|Beating at 5-6 knots out through the channel north of Kalamos.|
All too soon the 3-day interlude with Elizabeth and Ron was over. They needed to re-join their flotilla and we were about to embark on the third and final section of our adventure to the north of Lefkas. Sunday morning the 7th June we bade them farewell and quietly slipped away trying not to disturb the tranquillity of the Bay.
|Neil, Yvonne, Elizabeth and Ron in Vlikho Bay.|
We had arranged with Nikos to meet at the company's yacht charter base in Lefkas about midday. We needed fuel, water, a change of linen, a few things checked on the yacht and wanted to head north early the following day, Monday. Nikos was really obliging arranging the fuel, replacing the linen and spent a long time sorting out a sticking upper bearing on the genoa furling system. After much ado a good dose of CRC fixed the problem. Nikos couldn’t do much about the wayward auto helm or the wind direction instrument that played up but we could live with these minor inconveniences. A blue supermarket plastic bag cut into strips and tied to the shrouds as ‘wools’ solved the problem of wind direction. We took on 84 litres of diesel, this together with the 72 litres we bought in Kalamata worked out to be a consumption rate of 2.1 litres per hour, quite good we thought.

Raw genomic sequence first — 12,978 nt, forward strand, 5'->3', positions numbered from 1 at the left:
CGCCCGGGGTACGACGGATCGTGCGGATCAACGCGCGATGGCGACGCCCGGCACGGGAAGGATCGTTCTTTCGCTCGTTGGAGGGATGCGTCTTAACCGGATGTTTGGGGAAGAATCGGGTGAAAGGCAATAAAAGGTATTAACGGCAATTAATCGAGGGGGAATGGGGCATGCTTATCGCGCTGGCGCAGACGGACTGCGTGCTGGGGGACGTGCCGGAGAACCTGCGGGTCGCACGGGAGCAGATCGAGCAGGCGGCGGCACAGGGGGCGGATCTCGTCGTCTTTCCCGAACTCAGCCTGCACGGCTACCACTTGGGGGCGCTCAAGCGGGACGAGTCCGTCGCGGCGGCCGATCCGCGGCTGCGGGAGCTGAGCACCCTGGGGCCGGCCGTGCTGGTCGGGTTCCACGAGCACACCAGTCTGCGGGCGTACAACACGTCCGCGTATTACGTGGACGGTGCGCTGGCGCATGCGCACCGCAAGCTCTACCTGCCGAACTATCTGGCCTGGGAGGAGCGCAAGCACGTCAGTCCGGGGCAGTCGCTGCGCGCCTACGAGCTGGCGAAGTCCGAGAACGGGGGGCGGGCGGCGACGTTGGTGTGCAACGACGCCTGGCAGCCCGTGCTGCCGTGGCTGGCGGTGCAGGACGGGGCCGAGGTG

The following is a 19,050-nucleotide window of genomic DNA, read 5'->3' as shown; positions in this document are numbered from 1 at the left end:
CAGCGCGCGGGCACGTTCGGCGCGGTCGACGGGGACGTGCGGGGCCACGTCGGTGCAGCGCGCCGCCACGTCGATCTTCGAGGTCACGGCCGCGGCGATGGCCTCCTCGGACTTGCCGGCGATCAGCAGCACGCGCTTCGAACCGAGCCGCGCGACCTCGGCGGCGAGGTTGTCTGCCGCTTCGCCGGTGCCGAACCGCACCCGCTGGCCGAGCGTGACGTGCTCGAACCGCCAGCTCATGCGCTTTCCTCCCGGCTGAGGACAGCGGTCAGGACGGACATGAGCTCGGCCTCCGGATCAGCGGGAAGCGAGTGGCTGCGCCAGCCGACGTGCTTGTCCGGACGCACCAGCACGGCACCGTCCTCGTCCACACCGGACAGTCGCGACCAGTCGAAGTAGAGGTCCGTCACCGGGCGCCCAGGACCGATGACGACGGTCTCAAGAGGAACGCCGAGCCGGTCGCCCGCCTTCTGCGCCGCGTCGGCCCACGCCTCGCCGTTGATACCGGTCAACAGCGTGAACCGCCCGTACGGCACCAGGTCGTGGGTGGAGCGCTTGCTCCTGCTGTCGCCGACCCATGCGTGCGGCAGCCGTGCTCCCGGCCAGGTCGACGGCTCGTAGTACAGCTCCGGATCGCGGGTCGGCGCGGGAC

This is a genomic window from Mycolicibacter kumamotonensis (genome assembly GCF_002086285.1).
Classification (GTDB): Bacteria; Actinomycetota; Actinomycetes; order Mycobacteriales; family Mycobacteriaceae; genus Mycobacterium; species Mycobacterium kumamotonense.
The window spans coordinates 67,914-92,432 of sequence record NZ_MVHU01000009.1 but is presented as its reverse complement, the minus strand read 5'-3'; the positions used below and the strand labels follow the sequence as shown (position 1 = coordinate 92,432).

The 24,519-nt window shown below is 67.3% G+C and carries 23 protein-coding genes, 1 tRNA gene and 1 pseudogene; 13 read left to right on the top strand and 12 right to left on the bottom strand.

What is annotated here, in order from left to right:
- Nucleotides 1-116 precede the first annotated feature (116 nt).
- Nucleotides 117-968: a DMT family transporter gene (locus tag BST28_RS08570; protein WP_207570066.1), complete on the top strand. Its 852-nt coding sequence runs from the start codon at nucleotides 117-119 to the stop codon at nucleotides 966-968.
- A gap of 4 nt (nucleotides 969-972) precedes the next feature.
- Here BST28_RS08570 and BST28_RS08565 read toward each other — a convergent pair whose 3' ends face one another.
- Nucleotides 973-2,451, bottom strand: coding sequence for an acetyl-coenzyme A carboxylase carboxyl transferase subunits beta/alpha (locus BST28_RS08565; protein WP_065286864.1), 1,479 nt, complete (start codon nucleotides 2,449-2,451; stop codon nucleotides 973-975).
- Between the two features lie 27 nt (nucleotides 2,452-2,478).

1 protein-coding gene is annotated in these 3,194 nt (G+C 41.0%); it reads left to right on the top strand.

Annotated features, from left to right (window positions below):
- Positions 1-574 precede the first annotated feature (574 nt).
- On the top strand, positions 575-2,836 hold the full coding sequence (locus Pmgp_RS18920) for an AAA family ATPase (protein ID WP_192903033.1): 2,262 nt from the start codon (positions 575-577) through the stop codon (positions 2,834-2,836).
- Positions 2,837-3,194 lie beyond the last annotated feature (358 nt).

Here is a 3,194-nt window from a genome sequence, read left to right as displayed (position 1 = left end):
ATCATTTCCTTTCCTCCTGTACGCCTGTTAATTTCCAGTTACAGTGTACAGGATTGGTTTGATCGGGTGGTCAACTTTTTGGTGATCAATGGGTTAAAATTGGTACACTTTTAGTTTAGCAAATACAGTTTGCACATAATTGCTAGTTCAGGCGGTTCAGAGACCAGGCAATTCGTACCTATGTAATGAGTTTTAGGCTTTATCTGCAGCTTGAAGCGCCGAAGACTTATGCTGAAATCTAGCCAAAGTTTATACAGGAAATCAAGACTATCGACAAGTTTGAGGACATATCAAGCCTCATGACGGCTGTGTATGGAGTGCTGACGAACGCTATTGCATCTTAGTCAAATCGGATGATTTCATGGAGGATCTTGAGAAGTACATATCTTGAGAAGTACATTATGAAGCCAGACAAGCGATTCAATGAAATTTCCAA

|Asterix at anchor in the tranquillity of Vlikho Bay.|
The boat check was finished in a couple of hours leaving us time to wander through the town of Lefkas, something we didn’t have time to do when we first arrived 4 weeks ago. The retail and commercial area serviced by the pedestrian mall was attractive and quite extensive. Being Sunday we could only window shop, which was not really a bad thing, we did bookmark a nice taverna that would be opening around 7pm and located a bakery close to the yacht so we could get fresh bread in the morning before we left - provisions. It was a very hot day and back at the yacht we enjoyed our usual drink and nibble before navigating our return to the taverna for dinner.
|Lefkas, the pedestrian mall in the centre of the commercial area.|
Story and photos by Neil & Yvonne Armitage from New Zealand